Despite heavy police intimidation and media racism, the Nyoongar Tent Embassy at Matagarup, otherwise known as Heirisson Island in Perth, is still standing strong.
The Tent Embassy was founded by local Aboriginal people to voice dissent against a proposed deal with the state government that would include giving up native title rights.
The embassy is also about asserting Aboriginal sovereignty. Embassy participant Iva Hayward-Jackson told Green Left Weekly the embassy is about asserting Nyoongar sovereignty and protecting sacredness of Aboriginal culture.
“We have support from all corners of Nyoongar society now,” he said.
“People who in the past have not got on are all joining together in unity now. They are standing together for the protection of this site, for the protection of the embassy and protection of our laws, traditions and customs.”
Matagarup is in the middle of the causeway that crosses the Swan River linking Perth's CBD and Victoria Park. It is a registered Aboriginal site.
In the past, Perth City Council has paid lip service to supporting Aboriginal rights in relation to the area. For instance, in the 2009 Heirisson Island “sculpture park” plan, it wrote: “In particular, the contribution of the local Aboriginal groups associated with the area will be highly valued in the refinement and enrichment of the design.”
But when Aboriginal people came to practise their culture and assert their rights on the island, the response of Perth City Council has been consistently aggressive and disrespectful.
After several threats in the preceding few days, armed police came in large numbers on February 19 in a dawn raid to force the Tent Embassy to remove cars and tents from the site. Even though this was an attempt to break the embassy, people were not asked to leave the island.
In response, Tent Embassy protesters built traditional shelters from tree branches. Two days later, tents went back up again.
On February 23, police returned to again force people to take down their tents. They caused particular offence by deliberately extinguishing the embassy’s sacred fire. One person was arrested and several tents were confiscated.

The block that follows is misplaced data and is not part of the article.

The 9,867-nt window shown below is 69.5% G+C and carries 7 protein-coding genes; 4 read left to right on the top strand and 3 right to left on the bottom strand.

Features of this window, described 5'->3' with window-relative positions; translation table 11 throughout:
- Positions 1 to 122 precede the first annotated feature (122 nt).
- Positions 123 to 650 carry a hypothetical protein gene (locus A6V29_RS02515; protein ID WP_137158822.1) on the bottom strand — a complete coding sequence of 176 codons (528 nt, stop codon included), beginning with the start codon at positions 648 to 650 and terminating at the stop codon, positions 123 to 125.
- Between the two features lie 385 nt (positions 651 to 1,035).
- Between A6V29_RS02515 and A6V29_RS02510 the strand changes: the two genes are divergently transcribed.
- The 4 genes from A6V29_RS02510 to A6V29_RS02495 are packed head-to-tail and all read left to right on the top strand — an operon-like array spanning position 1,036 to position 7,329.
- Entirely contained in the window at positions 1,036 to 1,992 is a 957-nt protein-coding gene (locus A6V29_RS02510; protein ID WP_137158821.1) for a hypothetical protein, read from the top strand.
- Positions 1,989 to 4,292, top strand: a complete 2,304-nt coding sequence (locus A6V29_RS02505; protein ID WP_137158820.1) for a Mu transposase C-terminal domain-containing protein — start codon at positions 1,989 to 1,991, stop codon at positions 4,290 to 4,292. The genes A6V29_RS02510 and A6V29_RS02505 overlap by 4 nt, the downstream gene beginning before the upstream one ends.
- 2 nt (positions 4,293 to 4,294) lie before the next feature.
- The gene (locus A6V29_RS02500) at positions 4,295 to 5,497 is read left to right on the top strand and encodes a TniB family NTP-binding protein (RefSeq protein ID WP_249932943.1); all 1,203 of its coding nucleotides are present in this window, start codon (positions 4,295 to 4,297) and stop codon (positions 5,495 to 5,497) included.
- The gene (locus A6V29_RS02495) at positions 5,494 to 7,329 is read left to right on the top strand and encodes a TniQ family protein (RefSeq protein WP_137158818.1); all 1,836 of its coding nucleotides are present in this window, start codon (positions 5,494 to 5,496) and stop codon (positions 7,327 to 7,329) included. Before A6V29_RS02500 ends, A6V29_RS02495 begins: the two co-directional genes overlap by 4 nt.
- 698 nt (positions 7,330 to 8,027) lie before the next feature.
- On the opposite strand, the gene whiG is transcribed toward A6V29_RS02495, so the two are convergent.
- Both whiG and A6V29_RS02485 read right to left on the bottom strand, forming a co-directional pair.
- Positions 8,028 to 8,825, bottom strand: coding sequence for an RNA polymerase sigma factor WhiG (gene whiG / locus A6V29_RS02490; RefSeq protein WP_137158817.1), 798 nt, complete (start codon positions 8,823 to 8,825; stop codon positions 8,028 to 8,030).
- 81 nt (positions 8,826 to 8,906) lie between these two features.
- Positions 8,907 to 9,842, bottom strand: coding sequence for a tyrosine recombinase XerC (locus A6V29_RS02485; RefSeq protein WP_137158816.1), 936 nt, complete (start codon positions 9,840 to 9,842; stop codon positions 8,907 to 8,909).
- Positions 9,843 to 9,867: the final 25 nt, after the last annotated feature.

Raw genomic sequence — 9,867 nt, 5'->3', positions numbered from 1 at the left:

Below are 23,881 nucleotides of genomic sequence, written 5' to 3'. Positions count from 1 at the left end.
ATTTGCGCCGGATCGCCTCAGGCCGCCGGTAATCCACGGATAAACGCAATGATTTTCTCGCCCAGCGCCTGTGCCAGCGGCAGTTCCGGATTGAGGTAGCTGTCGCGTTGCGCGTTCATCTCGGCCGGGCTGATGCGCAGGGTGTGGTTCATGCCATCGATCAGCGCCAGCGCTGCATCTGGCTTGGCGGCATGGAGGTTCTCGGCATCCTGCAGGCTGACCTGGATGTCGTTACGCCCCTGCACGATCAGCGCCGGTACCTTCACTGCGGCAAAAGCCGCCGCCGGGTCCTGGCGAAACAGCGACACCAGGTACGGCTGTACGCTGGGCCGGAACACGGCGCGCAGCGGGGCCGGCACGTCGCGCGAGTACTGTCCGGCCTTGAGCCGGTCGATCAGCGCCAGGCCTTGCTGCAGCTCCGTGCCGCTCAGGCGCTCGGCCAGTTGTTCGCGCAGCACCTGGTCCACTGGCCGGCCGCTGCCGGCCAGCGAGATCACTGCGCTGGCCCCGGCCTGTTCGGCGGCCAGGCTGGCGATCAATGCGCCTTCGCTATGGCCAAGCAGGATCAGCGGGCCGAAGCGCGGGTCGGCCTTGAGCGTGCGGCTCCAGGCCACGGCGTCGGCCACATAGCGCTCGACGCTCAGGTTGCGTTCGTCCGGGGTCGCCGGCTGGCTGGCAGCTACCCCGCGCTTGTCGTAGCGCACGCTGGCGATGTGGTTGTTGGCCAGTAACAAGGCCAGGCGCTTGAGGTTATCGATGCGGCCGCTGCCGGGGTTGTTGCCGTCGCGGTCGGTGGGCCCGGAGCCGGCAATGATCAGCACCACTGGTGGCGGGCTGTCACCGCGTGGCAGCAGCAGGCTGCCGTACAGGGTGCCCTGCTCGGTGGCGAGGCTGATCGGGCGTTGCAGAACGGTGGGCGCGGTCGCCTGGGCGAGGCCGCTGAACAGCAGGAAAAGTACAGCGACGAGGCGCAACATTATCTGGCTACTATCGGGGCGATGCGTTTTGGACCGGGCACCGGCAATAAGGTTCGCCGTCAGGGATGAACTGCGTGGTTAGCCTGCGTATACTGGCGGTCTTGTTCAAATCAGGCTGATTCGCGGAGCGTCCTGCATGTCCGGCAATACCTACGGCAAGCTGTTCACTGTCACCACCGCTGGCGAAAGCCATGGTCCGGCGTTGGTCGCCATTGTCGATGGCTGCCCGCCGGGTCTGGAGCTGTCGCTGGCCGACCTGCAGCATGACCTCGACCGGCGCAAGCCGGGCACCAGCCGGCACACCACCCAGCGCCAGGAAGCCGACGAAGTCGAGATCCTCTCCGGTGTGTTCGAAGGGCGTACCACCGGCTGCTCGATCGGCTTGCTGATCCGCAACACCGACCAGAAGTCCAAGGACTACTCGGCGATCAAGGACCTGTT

In an act of defiance, one tent was re-erected that same night in front of the media.
Police returned the next day and again removed the tents. A public car park near the embassy site has been closed, making access to and from the embassy more difficult. Police forced people to move their cars and one car was impounded.
The police and Perth City Council claim that embassy staff are breaking council by-laws by erecting tents on Matagarup. However, the Nyoongar Embassy is simply asserting Aboriginal sovereignty. Nyoongar people have the right to practice their culture as they please on their land.
Even under existing law, Matagarup is a registered Aboriginal site. Forcing people to pull down their tents is also an obvious attack on the symbolism of the embassy, as the phrase “Tent Embassy” does not make sense without tents.
The embassy has fought back by continually standing up to the intimidation and aggression. On February 21, an important protest march to government house was organised, demanding recognition of Aboriginal sovereignty over the south-west of the state. The protest marched on the road, stopping traffic.
On February 22, the Socialist Alliance and Resistance organised a forum titled “Why Aboriginal people are right to resist”. Thirty people attended the forum, which was addressed by Aboriginal woman Natasha Moore from Socialist Alliance and Eddie Ware from the Tent Embassy. Socialist Alliance members have visited and slept at the Embassy every day since February 14.
Occupy Perth has held one general assembly meeting at Matagarup and has encouraged others to support the cause.
In particular, the embassy needs firewood, ice, mosquito repellent, foam mattresses and old tents.
The embassy now has a letterbox and street sign. People wishing to write letters of support can send them to 1 Nyoongar Way, Matagarup (Heirisson Island) WA 6004.